By BECKY GILLETTE
Dr. Amy Batal, is known as “the mastermind behind Sanderson Farms’ innovative feed formulas.” Batal is an integrated poultry nutritionist who is the corporate nutritionist for Sanderson Farms, which processes 510 million chickens per year. Batal decides what ingredients they need to feed the chickens to get the best nutrition possible.
“I work to meet all the nutrient requirement for our birds to have the best health and get optimal performance,” said Betal, who is married with five children.
Batal said she has always been interested in animal production. She grew up in Southern California and went to college at California Polytechnical State University in San Luis Obispo where she got a bachelor’s degree in animal science. She received a master’s degree in poultry nutrition at Iowa State in Ames, Iowa, before earning a Ph.D. in poultry nutrition at the University of Illinois.
It is important that the feed not only be nutritious, but cost-effective and sustainable.
“If the feed is not cost effective, then we will be wasting money and it can actually be unhealthy to the birds,” Batal said. “If we feed the birds too much protein, this can actually lead to the growth of ‘unbeneficial’ bacteria in their hindgut and make them more susceptible to bacteria issues such as enteritis. Thus, we want to feed them what they need, but not too much. Too much of a good thing is not always a good thing.”
Poultry is one of the most inexpensive forms of animal protein due to being the most efficient animal at converting feed ingredients to meat. The company yields more than 10,000 pounds of salable chicken products for every 2.3 acres of harvested soybeans and 1.6 acres of harvested corn.
Batal gives credit to the birds themselves for being sustainable. “Think about it,” said Batal. “Chickens are great converters of something that’s really not of value to humans as a great protein source.”
Batal said the ag industry has always impressed her at how sustainable it is.
“They reuse everything,” she said. “Nothing goes to waste. Also, the more accurate we formulate our diets to meet the birds’ specific needs as they age, the stage of growth and production, the less nutrients are excreted. This is extremely beneficial for our environment because we get less nitrogen and phosphorus in our water runoff, etc. We have been able to make a diet that not only is healthy and cost effective, but also does not lead to excess nutrients being excreted into our environment. Keeping up the health of the birds is critical so they can get optimum digestion of the diet we feed.”
Ingredients in the feed include corn, soybean meal, meat and bone meal, fat, amino acids, vitamins and minerals. The diet gets changed up as ingredients change, when prices changes, or as seasons change.
“I also will make changes depending on what the birds are telling me,” she said. “They always tell the real story. If they are growing well and are healthy, I know I have the ingredients measured correctly and I have the nutrient specifications right on. To do this I have to keep track of the ingredient quality we are receiving, make sure our suppliers are delivering what they should, make sure we are producing feed correctly, that the feed is made correctly and that it is getting to the correct farms. I go out to the feed mill and the broiler and breeder farms. I have to see the birds to know what they are telling me about the ingredients. I let the birds tell me if something is not right.”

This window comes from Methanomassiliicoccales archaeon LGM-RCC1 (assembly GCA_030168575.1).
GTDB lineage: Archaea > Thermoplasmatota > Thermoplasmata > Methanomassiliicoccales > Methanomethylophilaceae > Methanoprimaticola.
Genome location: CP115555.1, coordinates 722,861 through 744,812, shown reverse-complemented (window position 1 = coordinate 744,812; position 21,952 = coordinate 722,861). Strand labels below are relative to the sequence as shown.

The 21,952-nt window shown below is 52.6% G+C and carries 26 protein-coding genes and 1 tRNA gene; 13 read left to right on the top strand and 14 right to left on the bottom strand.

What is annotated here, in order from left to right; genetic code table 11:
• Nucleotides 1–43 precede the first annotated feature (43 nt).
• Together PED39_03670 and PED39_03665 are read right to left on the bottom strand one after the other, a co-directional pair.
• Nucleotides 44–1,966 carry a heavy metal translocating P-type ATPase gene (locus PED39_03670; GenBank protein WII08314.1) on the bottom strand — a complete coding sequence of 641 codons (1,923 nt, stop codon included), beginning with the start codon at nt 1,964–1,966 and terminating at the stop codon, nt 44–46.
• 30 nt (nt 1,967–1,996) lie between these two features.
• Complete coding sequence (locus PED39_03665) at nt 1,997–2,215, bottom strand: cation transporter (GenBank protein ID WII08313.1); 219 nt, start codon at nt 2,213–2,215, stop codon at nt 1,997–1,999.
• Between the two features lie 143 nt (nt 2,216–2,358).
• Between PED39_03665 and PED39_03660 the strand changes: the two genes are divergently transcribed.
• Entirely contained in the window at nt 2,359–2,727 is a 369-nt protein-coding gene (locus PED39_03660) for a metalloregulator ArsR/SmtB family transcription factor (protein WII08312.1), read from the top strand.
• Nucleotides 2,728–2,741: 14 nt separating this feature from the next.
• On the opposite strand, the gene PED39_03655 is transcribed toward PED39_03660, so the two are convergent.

As the birds age and grow, the nutrient requirements change. They also have parent stock, hens and roosters that are breeding to get the eggs they hatch to get broilers. The parent birds require different nutrient profiles than the broilers.
With a humid environment where the chickens are raised, you might think it would be a challenge to keep feed from spoiling. But Batal said their feed is used very quickly.
“We do not have any issue with feed spoiling because our feed and our ingredients do not sit around,” Batal said. “The humidity is more of an issue with keeping our birds cool and comfortable.”
Some prices for feed ingredients change significantly from day-to-day and week-to -week. Batal only negotiates prices for their more long-term price contracts with suppliers. She works on quarterly bids, bi-annual bids or yearly bids.
The current low commodity prices can be a benefit, but Batal said sometimes poultry companies make the most money when the commodity prices are high.
“It all depends on supply and demand at the time,” she said. “We enjoy low commodity prices.”
Batal is from California, and has lived in a number of states, spending the most time in California and Georgia.
“Moving to Mississippi was a big change,” Batal said. “My kids love it in Petal. The school district is the best school district my kids have been in. I love being close to the Coast. We have a boat and love getting out on the water. Mississippi is a culture different from the one I grew up with, but I do enjoy Mississippi. I love the culture here. It has been fun learning about the Creole culture and the different food. I enjoy Mississippi and hope to be in Mississippi and working for Sanderson Farms for the next 30 years or until retirement.”
Sanderson Farms, based in Laurel, has nine feed mills with a capacity of producing 7 million tons of feed each year, and is supplied with chickens by about 1,000 independent poultry farms. It is the third largest public company based in Mississippi based on market capitalization (the value of a company that is traded on the stock market, calculated by multiplying the total number of shares by the present share price), and is the largest public company employer with more than 16,000 employees, 5,435 of which are located in Mississippi. It is the third largest poultry producer in the country.
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